IC: You have to have a lot of patience and I guess a little bit of talent. Not a whole lot, because it doesn't matter how a quilt turns out since it's your quilt and you like it and it's just a beautiful quilt. You just have to have the fire to work on it, because they are a lot of work.

EV: How do you feel about machine quilting versus hand quilting?

IC: [inaudible.] although, last year I had one machine quilted and it's very, very pretty. I really like it. So I guess I'm swinging your direction, but I don't think I'll ever get all the way through [inaudible.] and old kind of quilt [inaudible.].

EV: Why is quilting important to your life?

IC: Since I moved to Delaware, I certainly gave me a chance to meet a lot of people, that I otherwise wouldn't have known [inaudible.]. It gives you something to do on cold winter nights even if you don't sleep under one, you can work under one. [laughs.] It's just a nice calming thing for me to do.

EV: In what ways do your quilts reflect your community or region?

IC: [inaudible.]

EV: They're more a reflection of you?

IC: Right. Community quilt [inaudible.] community or region.

EV: What do you think about the importance of quilts in American life?

IC: Quilts used to be a whole lot more important as something we needed to use. Now there are so many other [inaudible.] to be hung, to be pretty, and not useful. [inaudible.] years ago, very, very useful. [inaudible.]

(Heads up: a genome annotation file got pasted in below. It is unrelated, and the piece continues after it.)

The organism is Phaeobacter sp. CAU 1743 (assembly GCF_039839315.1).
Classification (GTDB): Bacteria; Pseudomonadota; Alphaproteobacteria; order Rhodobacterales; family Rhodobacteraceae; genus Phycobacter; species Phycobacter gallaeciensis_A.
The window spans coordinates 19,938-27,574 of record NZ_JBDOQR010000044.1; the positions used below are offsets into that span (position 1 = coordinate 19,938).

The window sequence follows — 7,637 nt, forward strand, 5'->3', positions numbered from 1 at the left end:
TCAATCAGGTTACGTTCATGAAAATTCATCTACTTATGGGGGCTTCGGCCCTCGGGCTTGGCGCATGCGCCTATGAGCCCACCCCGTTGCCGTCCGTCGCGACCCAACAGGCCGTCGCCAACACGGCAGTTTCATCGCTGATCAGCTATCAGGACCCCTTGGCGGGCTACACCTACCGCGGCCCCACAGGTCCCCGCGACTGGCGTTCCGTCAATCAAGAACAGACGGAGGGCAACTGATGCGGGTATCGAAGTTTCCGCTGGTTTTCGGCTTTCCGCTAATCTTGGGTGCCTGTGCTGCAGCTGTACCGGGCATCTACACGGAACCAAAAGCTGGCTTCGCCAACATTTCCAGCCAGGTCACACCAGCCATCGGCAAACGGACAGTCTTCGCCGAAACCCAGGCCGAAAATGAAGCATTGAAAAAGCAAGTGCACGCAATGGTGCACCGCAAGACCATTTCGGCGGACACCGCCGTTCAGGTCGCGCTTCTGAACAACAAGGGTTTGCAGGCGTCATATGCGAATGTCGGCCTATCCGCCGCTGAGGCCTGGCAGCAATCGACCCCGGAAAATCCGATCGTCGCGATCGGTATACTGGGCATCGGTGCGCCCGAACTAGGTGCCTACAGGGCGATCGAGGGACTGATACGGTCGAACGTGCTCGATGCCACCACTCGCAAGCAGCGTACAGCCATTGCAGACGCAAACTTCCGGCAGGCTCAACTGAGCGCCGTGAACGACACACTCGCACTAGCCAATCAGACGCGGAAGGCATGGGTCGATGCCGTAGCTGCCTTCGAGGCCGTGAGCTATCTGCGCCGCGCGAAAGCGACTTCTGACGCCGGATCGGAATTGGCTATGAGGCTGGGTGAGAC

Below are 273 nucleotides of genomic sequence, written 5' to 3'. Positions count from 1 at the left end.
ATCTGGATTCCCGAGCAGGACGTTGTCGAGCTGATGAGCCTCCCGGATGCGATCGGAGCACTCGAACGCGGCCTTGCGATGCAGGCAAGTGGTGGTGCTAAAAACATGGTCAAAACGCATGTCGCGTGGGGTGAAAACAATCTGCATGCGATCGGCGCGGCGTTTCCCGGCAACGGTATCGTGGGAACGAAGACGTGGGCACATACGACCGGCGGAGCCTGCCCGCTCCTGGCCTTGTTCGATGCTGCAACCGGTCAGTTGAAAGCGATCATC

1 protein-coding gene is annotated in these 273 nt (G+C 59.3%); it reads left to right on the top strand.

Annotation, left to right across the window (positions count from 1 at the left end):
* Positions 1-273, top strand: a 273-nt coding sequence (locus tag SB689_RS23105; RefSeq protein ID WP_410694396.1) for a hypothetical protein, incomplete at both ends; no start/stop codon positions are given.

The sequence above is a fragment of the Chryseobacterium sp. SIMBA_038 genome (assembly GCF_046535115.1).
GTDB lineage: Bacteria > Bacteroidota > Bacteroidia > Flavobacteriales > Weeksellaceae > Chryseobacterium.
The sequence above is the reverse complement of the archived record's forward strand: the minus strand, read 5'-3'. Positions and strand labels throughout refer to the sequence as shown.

EV: Do you think they have a special meaning for women's history and experience?

IC: Sure, [inaudible.] a woman could take little bits of nothing and make something beautiful. It showed [inaudible.].

EV: How do you think quilts can be preserved for the future?

IC: Do you mean preserved? How should you--should treat them so they last? Maybe if you can pass a love a quilting on down through your family then that preserves the making of quilts. As far as keeping the ones that you have, I don't know how to preserve them.

EV: So you think that the art of quilting should be preserved through the family?

IC: Yes Through friends, or anybody else you can convince to quilt.

EV: You mentioned that you have given away the majority of your quilts. Do you know what has happened to those you've made, and given to your friends and family?

IC: No, not all of them. I was very surprised. I had given one to a neighbor when she had a child and a few years after that she had another child, so I made another quilt. And she thanked me so much, and she said that the original one had been hanging on the wall ever since I gave it to her, and that was very nice. The last quilt that I knew what happened to it, I made a quilt for a friend who was sick in the nursing home. I gave it to her as a lap quilt and she died a few months later. When we went to the viewing a few months later, they had the quilt in the casket with her. That was very meaningful, and I know what happened to that one. I enjoy working on them and giving them away. I wish I had all my quilts finished, and maybe someday I will. But I wouldn't count on that one. But now my daughter will take over and she'll continue on with my quilts, maybe even continue one with the quilts I don't get finished. That would be nice.

EV: I'd like to thank Inez Crystle for allowing me to interview her today as part of the Quilters' S.O.S. - Save Our Stories project. Our interview concluded at quarter to eleven, on April 8, 2003.



“Inez Crystle,” Quilters' S.O.S. -- Save Our Stories, accessed May 27, 2024,